NEW In!PURE-Matte Light Taupe
Kapalabhati - with rapid breathing to the "luminous skull"
You already know that yoga and breathing are inseparable and have a lot of health benefits - in our blog post on pranayama we have already introduced you to the first breathing exercises and briefly explained them.
Today I would like to go into a very specific breathing exercise: Kapalabhati, my favorite companion on tired mornings.
What is Kapalabhati?
If you have ever attended a yoga class, it may well be that you already know Kapalabhati by a different name and maybe even have practiced it before - does “fire breathing” or “rapid breathing” mean something to you?
If not, it doesn't matter: Kapalabhati is a breathing exercise from the yoga world, which is also known as fire breathing. The exhalation plays a crucial role in this exercise.
This creates the classic effect that is already reflected in the name of the exercise: the word kapala means skull, while bhati stands for the light or glow - so the purpose of the exercise is to make the skull "light up". And Kapalabhati can do that without a doubt.
Step-by-step instructions: This is how rapid breathing works
As already mentioned, the highlight of this breathing technique is that the full concentration is on the exhalation and the inhalation takes place "on the side". In one sentence, Kapalabhati would be explained as simply breathing out quickly and powerfully over and over again - easier said than done, because rapid breathing needs a little practice for it to work properly.
Here we explain the individual steps in more detail:
- First, sit comfortably and upright. You can sit cross-legged or heel-seated. It is important that your back is straight and you can really breathe freely. You are welcome to use a cushion or a meditation bench to help - not only do you sit more comfortably, but you also automatically create length in your back and can sit up better.
- Now you should consciously and slowly breathe in and out several times to prepare. Feel free to breathe deeply into your stomach - if you still feel tight somewhere, you can now change your sitting position again.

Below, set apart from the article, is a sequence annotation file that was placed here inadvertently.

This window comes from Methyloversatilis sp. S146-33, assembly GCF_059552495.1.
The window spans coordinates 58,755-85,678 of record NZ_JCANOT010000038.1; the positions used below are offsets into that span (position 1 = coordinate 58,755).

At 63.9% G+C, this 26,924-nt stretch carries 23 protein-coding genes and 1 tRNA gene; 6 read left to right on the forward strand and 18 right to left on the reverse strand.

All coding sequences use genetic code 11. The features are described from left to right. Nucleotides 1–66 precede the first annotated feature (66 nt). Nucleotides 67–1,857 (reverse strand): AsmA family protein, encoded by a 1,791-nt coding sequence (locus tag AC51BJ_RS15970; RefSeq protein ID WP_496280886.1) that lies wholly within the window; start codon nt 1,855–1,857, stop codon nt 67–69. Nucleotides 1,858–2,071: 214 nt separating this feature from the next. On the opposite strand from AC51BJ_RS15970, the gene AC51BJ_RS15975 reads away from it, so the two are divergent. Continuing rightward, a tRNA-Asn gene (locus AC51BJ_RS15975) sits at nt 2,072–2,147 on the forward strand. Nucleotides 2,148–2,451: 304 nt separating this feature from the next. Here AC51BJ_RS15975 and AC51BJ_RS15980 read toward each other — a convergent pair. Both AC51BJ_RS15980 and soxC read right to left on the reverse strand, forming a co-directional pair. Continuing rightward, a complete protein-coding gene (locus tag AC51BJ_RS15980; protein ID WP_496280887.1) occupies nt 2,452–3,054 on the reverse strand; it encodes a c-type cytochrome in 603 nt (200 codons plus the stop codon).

- Everything clear and you sit well? Then we now come to the main part of the exercise: After the conscious slow inhalation, short, snorting exhalations follow through the nose.
To help you, imagine that you have a piece of paper under your nose that you want to blow away with a quick snort.
As you exhale quickly, your abdomen and diaphragm should jerk inward. Feel free to place your hand on your stomach for a few breaths to check - if it pulls inwards when you breathe out, you're doing it right.
- You don't have to breathe in consciously. Your body does this automatically - yes really, even if it may feel strange at first. :)
- During the exercise, remain mindful and focus on the exhalation. Feel how your body breathes in and you are supplied with fresh oxygen and new energy. At the beginning you can start with about 30 exhalations per exercise - as always with yoga, the same applies here: Do it at your own pace and your own intensity!
- After an interval, you should exhale fully, then take a short pause to hold your breath and explore before moving on to the next round. Only hold your breath for as long as it feels good for you and then take a deep breath.
- Then you can go back to step two and repeat the exercise. How many repetitions you do is of course entirely up to you. At the beginning, two to three laps are already a very good performance!